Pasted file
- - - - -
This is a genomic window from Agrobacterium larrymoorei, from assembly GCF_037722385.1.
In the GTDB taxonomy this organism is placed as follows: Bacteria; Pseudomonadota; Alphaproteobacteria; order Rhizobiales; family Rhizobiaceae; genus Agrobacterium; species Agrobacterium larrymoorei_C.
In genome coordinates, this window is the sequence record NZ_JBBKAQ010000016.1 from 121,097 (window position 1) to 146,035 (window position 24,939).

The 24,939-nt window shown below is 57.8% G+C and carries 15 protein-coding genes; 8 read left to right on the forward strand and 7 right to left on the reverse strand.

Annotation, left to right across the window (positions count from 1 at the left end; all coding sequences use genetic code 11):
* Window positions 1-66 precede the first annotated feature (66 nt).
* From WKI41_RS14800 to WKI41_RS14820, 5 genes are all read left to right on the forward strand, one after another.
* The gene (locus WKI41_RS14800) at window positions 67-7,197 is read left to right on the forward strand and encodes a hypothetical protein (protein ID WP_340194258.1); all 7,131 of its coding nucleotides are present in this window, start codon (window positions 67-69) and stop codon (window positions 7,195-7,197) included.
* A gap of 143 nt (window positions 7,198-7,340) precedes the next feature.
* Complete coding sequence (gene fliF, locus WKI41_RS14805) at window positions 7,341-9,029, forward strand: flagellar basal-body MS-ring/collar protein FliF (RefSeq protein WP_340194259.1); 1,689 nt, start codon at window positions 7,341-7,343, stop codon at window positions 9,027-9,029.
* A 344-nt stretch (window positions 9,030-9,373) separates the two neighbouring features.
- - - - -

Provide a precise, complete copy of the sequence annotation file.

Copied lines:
This is a genomic window from Agrobacterium larrymoorei, from assembly GCF_037722385.1.
In the GTDB taxonomy this organism is placed as follows: Bacteria; Pseudomonadota; Alphaproteobacteria; order Rhizobiales; family Rhizobiaceae; genus Agrobacterium; species Agrobacterium larrymoorei_C.
In genome coordinates, this window is the sequence record NZ_JBBKAQ010000016.1 from 121,097 (window position 1) to 146,035 (window position 24,939).

The 24,939-nt window shown below is 57.8% G+C and carries 15 protein-coding genes; 8 read left to right on the forward strand and 7 right to left on the reverse strand.

Annotation, left to right across the window (positions count from 1 at the left end; all coding sequences use genetic code 11):
* Window positions 1-66 precede the first annotated feature (66 nt).
* From WKI41_RS14800 to WKI41_RS14820, 5 genes are all read left to right on the forward strand, one after another.
* The gene (locus WKI41_RS14800) at window positions 67-7,197 is read left to right on the forward strand and encodes a hypothetical protein (protein ID WP_340194258.1); all 7,131 of its coding nucleotides are present in this window, start codon (window positions 67-69) and stop codon (window positions 7,195-7,197) included.
* A gap of 143 nt (window positions 7,198-7,340) precedes the next feature.
* Complete coding sequence (gene fliF, locus WKI41_RS14805) at window positions 7,341-9,029, forward strand: flagellar basal-body MS-ring/collar protein FliF (RefSeq protein WP_340194259.1); 1,689 nt, start codon at window positions 7,341-7,343, stop codon at window positions 9,027-9,029.
* A 344-nt stretch (window positions 9,030-9,373) separates the two neighbouring features.